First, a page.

Covid-19: The thirst for hard facts

CHIANG RAI, 19 May 2020: Every day we are bombarded with new information on the Covid-19 disease and after almost five months since the first cases were reported in China are we any closer to getting a handle on how the SARS-CoV2 virus behaves?

In daily news briefings, experts refer to the crucial catchwords that will lead to victory. They are tracing, tracking and testing, but few details are presented on how these words will help us as we move from lockdown to new normal behaviour.

Travel executives are understandably cautious about the effectiveness of national lockdowns in the fight against Covid-19. Some argue the draconian measures will have a more deadly impact on lives and a nation’s economy than the disease itself. But for those who have lost loved ones that offers little comfort. Short of having a course of treatment that culminates in a cure or a vaccine to shut down the virus before it can attack the lockdown emerges the only reliable tools at our disposal. 

As the lockdown phase comes to an end across Southeast Asia information gleaned from contact tracing could help us all move forward and reopen our travel businesses while understanding and reducing risks.

A report in Bloomberg last week points to the importance of contact tracing that is now supplying “real-world data that shows how the disease spreads.  The latest studies based on real data are a “big advance” over earlier simulations and models based on hypothetical scenarios.

The studies are mainly based on data from China, Singapore, Taiwan, and to a lesser extent the US and they point to the importance of contact tracing, which may turn out to be humanity’s greatest strategy for fighting the Covid-19 pandemic, says Bloomberg.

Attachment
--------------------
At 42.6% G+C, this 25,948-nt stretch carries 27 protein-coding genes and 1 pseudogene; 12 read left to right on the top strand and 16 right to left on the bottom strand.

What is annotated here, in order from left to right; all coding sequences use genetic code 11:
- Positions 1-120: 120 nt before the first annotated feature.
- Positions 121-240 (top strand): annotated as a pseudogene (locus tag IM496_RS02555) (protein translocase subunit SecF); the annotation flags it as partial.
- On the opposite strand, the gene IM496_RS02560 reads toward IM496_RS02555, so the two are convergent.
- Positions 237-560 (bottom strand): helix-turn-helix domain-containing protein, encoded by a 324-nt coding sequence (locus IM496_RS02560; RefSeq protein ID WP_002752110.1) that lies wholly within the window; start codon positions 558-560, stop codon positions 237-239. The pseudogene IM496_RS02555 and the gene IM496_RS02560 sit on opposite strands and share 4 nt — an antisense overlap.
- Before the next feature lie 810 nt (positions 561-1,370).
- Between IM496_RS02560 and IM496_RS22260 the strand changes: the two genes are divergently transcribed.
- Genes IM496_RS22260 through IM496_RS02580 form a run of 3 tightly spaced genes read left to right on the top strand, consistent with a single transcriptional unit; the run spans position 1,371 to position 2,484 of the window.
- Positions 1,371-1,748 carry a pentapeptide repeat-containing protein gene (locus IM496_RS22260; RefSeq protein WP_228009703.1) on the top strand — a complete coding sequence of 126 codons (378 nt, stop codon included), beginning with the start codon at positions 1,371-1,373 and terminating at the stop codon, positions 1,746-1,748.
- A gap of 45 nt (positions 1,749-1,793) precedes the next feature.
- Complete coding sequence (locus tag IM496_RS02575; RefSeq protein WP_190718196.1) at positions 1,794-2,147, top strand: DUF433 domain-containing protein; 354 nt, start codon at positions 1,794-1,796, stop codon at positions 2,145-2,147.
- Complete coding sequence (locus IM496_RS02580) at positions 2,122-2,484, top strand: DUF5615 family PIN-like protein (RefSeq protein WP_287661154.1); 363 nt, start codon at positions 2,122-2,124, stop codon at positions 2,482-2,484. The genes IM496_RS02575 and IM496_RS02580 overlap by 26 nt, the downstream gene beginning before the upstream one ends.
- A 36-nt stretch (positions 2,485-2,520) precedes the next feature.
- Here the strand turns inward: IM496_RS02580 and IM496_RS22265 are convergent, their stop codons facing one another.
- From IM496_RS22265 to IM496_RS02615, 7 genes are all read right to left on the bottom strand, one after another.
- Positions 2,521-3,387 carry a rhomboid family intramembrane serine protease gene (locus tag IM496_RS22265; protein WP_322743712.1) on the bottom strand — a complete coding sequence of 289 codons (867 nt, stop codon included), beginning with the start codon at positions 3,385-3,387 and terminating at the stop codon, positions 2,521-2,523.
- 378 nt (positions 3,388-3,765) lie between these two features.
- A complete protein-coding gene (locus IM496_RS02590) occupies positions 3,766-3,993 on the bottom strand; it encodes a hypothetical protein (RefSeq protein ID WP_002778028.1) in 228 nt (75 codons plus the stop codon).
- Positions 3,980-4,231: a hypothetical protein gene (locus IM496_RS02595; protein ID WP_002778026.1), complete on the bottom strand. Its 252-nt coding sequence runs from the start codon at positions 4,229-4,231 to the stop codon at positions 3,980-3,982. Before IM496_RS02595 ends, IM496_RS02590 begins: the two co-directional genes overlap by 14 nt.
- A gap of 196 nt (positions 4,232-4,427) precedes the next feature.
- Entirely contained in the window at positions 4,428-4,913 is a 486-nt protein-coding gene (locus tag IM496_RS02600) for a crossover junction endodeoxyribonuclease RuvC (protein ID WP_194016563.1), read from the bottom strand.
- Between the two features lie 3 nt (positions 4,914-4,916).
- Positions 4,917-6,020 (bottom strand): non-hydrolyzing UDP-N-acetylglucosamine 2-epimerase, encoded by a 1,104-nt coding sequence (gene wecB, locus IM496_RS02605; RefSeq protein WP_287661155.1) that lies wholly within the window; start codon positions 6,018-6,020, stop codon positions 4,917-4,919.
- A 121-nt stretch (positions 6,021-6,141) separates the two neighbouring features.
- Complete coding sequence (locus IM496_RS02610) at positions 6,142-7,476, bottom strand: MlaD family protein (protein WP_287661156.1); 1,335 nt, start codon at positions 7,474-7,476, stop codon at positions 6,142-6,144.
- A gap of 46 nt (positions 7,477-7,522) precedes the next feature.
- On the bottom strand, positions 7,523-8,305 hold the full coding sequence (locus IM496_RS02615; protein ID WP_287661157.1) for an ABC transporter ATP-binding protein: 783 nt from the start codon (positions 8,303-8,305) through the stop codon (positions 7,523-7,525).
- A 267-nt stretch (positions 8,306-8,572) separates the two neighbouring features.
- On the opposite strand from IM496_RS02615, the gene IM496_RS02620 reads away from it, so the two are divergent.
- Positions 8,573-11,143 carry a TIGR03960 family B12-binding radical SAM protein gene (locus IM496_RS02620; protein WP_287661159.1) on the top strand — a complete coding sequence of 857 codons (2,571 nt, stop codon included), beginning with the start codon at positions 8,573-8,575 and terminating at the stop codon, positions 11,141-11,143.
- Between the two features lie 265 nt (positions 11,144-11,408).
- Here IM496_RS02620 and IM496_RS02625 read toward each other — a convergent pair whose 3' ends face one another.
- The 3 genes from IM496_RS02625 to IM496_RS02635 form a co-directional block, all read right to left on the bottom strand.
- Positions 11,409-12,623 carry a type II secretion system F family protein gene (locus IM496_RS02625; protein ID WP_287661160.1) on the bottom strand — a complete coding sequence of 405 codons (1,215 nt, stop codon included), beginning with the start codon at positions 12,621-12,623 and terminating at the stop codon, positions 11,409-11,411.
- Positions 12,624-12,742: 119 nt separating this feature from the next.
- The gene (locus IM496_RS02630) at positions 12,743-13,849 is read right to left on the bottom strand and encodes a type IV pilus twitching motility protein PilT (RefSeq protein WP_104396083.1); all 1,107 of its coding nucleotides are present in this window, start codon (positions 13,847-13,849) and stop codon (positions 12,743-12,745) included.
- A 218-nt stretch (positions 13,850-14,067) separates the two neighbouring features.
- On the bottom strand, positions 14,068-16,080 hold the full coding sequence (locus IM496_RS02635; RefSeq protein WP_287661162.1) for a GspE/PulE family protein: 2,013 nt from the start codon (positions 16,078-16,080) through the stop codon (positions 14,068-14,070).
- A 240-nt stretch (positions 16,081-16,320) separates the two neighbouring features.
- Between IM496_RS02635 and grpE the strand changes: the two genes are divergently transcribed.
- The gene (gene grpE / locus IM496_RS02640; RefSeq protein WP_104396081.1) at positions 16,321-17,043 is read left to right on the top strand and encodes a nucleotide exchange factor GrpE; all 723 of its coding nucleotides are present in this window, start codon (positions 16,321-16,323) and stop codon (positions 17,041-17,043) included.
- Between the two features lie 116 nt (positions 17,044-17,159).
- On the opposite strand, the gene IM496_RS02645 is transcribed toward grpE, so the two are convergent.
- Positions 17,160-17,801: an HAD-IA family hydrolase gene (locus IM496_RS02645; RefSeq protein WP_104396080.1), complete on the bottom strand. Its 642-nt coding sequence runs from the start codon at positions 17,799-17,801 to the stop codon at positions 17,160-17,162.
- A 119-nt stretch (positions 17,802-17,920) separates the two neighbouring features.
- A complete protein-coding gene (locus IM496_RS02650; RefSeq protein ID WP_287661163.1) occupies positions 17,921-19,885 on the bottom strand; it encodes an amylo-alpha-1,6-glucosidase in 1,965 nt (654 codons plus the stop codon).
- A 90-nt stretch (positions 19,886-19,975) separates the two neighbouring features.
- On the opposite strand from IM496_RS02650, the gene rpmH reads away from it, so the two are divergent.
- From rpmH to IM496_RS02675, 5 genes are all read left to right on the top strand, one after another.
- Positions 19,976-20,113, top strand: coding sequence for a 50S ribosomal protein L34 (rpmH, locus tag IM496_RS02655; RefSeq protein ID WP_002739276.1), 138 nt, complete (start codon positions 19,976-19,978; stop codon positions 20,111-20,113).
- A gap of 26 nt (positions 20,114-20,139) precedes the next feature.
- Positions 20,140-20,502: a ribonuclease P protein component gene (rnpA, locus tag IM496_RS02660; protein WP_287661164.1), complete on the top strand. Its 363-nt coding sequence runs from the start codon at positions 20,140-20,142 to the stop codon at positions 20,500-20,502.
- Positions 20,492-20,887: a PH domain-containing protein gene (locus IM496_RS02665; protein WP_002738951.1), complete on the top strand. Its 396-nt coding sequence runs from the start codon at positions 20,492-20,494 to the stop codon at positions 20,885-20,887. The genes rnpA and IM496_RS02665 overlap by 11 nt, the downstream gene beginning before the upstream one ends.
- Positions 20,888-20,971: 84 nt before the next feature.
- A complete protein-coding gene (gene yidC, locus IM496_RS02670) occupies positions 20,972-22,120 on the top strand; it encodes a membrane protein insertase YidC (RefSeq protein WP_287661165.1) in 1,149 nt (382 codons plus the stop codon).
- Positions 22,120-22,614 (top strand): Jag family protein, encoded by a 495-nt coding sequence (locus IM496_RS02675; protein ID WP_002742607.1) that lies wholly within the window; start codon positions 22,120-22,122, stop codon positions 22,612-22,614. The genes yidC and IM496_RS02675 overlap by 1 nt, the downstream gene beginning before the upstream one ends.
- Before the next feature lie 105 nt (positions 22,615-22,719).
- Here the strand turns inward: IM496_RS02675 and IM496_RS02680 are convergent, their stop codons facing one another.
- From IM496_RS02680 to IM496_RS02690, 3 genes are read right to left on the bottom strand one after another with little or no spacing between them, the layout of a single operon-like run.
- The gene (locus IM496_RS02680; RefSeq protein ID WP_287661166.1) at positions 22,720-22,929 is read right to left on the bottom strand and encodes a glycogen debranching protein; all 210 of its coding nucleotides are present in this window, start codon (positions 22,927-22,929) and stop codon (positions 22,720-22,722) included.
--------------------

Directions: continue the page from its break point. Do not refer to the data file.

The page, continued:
Studies based on contact tracing data show “spending time dining together, using public transport,” might risk spreading the disease, but “going to a market briefly, for five minutes or a transient encounter while you walk or run past someone, are now seen as low risks.”

Contact tracing data helps us reduce or avoid the risk and enables us to move to a new normal that gives us a chance of economic survival.

Covid-19 will be with us for some time to come, so we need more practical information gleaned from contact tracing data. It’s not enough for governments to order us to comply with certain requirements or restrictions. We need an explanation and demand clarity. The call for facts based on science probably explains the clamour of 11 million views when Erin Bromage, a biology professor at the University of Massachusetts, Dartmouth, posted his blog.”The Risks – Know Them – Avoid Them.”

“People think if you get exposed, you automatically get sick or become infectious, he explains. But even people exposed to sick family members in their homes don’t always get sick.

“Sharing a home or office does make transmission more likely, since the length of exposure matters as much as distance from other people. People passing by you in a supermarket are unlikely to infect you.

Outdoor environments appear much safer as well. In one study, which followed hundreds of cases, all but one transmission occurred indoors.

“I’d like people to stop wasting mental energy on the wrong things,” Bromage says. “To stop worrying about outdoors and bike riders since it’s such a low risk.”

Bromage doesn’t think strict lockdowns have to remain until we get herd immunity or a vaccine. However, he would like to see businesses use the data available to restart without fueling major outbreaks. He sees hope for restaurants and hair salons in the new normal, and is advising businesses on how to minimise exposure, Bloomberg reported. His advice went viral in days clocking more than 11 million views. Worth a read.

The Risks – Know Them – Avoid Them
It seems many people are breathing some relief, and I’m not sure why. An epidemic curve has a relatively predictable upslope and once the peak is reached, the back slope can also be predicted. We have robust data from the outbreaks in China and Italy, that shows the backside of the mortality curve declines slowly, with deaths persisting for months…

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